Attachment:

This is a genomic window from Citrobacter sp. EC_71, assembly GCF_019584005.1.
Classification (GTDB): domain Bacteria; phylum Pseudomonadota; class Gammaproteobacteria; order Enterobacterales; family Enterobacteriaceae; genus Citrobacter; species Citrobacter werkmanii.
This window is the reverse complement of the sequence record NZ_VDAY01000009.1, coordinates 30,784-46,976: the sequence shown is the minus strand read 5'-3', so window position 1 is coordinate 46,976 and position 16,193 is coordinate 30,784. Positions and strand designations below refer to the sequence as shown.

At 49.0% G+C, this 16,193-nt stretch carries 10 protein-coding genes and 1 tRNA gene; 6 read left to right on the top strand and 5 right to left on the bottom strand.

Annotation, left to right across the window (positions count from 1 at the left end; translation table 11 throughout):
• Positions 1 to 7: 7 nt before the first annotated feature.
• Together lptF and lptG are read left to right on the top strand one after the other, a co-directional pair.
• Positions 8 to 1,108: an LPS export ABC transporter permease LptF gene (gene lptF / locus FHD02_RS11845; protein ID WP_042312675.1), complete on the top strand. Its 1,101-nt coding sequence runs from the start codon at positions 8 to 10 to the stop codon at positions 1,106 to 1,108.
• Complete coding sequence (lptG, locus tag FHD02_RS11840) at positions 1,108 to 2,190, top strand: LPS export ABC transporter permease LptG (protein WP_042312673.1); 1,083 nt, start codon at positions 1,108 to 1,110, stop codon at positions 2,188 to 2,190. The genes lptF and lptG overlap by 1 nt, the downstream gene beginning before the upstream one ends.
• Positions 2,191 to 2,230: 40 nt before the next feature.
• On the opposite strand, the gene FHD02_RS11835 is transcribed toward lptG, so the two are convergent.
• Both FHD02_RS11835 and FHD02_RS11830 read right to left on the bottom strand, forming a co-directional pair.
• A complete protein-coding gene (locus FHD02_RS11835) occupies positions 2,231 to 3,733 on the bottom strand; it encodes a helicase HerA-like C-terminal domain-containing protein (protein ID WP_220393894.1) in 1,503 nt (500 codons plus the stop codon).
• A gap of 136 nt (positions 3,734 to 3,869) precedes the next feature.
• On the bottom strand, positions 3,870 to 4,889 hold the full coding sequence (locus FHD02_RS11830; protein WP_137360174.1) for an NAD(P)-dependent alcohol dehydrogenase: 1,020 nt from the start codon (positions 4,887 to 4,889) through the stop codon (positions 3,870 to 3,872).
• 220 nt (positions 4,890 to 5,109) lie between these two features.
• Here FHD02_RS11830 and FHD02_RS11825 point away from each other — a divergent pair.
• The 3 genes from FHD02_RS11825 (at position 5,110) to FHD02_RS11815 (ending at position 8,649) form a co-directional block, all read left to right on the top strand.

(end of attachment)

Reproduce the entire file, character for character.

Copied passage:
This is a genomic window from Citrobacter sp. EC_71, assembly GCF_019584005.1.
Classification (GTDB): domain Bacteria; phylum Pseudomonadota; class Gammaproteobacteria; order Enterobacterales; family Enterobacteriaceae; genus Citrobacter; species Citrobacter werkmanii.
This window is the reverse complement of the sequence record NZ_VDAY01000009.1, coordinates 30,784-46,976: the sequence shown is the minus strand read 5'-3', so window position 1 is coordinate 46,976 and position 16,193 is coordinate 30,784. Positions and strand designations below refer to the sequence as shown.

At 49.0% G+C, this 16,193-nt stretch carries 10 protein-coding genes and 1 tRNA gene; 6 read left to right on the top strand and 5 right to left on the bottom strand.

Annotation, left to right across the window (positions count from 1 at the left end; translation table 11 throughout):
• Positions 1 to 7: 7 nt before the first annotated feature.
• Together lptF and lptG are read left to right on the top strand one after the other, a co-directional pair.
• Positions 8 to 1,108: an LPS export ABC transporter permease LptF gene (gene lptF / locus FHD02_RS11845; protein ID WP_042312675.1), complete on the top strand. Its 1,101-nt coding sequence runs from the start codon at positions 8 to 10 to the stop codon at positions 1,106 to 1,108.
• Complete coding sequence (lptG, locus tag FHD02_RS11840) at positions 1,108 to 2,190, top strand: LPS export ABC transporter permease LptG (protein WP_042312673.1); 1,083 nt, start codon at positions 1,108 to 1,110, stop codon at positions 2,188 to 2,190. The genes lptF and lptG overlap by 1 nt, the downstream gene beginning before the upstream one ends.
• Positions 2,191 to 2,230: 40 nt before the next feature.
• On the opposite strand, the gene FHD02_RS11835 is transcribed toward lptG, so the two are convergent.
• Both FHD02_RS11835 and FHD02_RS11830 read right to left on the bottom strand, forming a co-directional pair.
• A complete protein-coding gene (locus FHD02_RS11835) occupies positions 2,231 to 3,733 on the bottom strand; it encodes a helicase HerA-like C-terminal domain-containing protein (protein ID WP_220393894.1) in 1,503 nt (500 codons plus the stop codon).
• A gap of 136 nt (positions 3,734 to 3,869) precedes the next feature.
• On the bottom strand, positions 3,870 to 4,889 hold the full coding sequence (locus FHD02_RS11830; protein WP_137360174.1) for an NAD(P)-dependent alcohol dehydrogenase: 1,020 nt from the start codon (positions 4,887 to 4,889) through the stop codon (positions 3,870 to 3,872).
• 220 nt (positions 4,890 to 5,109) lie between these two features.
• Here FHD02_RS11830 and FHD02_RS11825 point away from each other — a divergent pair.
• The 3 genes from FHD02_RS11825 (at position 5,110) to FHD02_RS11815 (ending at position 8,649) form a co-directional block, all read left to right on the top strand.